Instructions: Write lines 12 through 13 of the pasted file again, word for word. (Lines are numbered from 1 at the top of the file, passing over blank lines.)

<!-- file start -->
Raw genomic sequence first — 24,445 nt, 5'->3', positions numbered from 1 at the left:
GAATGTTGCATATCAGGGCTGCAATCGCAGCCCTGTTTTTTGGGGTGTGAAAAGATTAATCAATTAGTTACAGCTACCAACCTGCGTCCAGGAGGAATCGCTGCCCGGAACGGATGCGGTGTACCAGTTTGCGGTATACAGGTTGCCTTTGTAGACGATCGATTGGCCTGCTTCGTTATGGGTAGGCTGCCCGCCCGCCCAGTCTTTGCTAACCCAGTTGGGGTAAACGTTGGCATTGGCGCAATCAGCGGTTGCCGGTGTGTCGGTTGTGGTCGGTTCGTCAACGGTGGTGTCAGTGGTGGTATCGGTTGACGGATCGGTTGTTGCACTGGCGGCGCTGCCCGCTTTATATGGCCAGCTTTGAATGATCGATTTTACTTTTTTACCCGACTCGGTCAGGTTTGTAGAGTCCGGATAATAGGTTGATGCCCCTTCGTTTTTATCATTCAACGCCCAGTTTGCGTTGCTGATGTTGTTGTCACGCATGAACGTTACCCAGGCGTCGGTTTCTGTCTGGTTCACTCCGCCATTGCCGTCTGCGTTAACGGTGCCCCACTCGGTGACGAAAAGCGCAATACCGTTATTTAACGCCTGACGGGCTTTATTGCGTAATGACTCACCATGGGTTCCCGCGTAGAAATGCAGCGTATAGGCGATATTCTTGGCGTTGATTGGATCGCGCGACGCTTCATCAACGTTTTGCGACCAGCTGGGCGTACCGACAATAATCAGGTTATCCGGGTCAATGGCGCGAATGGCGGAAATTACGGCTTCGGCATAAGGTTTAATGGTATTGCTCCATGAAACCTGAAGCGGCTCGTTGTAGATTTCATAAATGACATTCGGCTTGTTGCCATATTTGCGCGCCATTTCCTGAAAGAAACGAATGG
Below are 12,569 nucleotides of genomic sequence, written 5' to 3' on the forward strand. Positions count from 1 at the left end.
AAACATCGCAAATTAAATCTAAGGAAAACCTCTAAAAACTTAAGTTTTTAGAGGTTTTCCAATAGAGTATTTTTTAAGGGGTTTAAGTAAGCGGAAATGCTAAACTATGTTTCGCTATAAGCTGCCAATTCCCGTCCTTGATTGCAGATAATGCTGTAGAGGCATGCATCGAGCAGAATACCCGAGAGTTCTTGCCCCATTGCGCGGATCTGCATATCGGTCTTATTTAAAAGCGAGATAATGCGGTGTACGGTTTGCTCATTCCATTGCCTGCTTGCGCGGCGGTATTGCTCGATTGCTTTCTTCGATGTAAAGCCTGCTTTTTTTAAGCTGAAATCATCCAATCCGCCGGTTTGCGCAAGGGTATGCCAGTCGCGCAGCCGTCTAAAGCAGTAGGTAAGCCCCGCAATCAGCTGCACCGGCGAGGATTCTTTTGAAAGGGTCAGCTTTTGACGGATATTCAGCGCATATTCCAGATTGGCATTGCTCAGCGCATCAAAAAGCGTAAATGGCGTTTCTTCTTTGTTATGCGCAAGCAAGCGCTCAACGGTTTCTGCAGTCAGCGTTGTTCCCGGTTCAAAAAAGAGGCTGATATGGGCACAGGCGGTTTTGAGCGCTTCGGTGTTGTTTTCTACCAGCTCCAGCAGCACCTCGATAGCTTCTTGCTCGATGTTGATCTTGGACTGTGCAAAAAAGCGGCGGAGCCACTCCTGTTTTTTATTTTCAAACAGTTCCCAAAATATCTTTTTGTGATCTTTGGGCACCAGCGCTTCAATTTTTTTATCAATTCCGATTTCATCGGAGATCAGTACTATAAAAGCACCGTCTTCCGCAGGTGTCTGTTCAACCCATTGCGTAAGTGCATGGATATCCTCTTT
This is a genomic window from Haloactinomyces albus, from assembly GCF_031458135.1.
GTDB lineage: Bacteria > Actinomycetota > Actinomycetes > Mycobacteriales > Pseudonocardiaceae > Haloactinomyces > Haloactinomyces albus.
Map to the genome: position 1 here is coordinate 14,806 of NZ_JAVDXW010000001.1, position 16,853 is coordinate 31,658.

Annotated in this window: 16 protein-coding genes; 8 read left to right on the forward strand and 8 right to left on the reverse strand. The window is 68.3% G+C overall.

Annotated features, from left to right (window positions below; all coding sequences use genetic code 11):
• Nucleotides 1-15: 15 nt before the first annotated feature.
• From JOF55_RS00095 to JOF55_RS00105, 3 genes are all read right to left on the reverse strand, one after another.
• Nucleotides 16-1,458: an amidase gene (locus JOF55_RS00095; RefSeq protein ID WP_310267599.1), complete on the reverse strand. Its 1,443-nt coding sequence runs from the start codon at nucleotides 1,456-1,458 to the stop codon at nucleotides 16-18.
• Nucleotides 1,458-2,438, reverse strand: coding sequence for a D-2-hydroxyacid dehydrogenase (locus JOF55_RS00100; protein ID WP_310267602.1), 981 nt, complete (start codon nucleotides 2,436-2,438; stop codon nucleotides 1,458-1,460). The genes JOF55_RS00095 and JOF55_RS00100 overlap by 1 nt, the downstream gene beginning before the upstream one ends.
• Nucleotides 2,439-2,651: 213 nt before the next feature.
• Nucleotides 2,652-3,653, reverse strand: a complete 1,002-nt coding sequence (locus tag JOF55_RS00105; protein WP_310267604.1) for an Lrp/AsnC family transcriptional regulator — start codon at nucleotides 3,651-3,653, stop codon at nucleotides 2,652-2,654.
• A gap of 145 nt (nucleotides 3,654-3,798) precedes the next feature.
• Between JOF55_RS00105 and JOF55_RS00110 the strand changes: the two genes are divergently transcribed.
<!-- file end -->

• Nucleotides 16-1,458: an amidase gene (locus JOF55_RS00095; RefSeq protein ID WP_310267599.1), complete on the reverse strand. Its 1,443-nt coding sequence runs from the start codon at nucleotides 1,456-1,458 to the stop codon at nucleotides 16-18.
• Nucleotides 1,458-2,438, reverse strand: coding sequence for a D-2-hydroxyacid dehydrogenase (locus JOF55_RS00100; protein ID WP_310267602.1), 981 nt, complete (start codon nucleotides 2,436-2,438; stop codon nucleotides 1,458-1,460). The genes JOF55_RS00095 and JOF55_RS00100 overlap by 1 nt, the downstream gene beginning before the upstream one ends.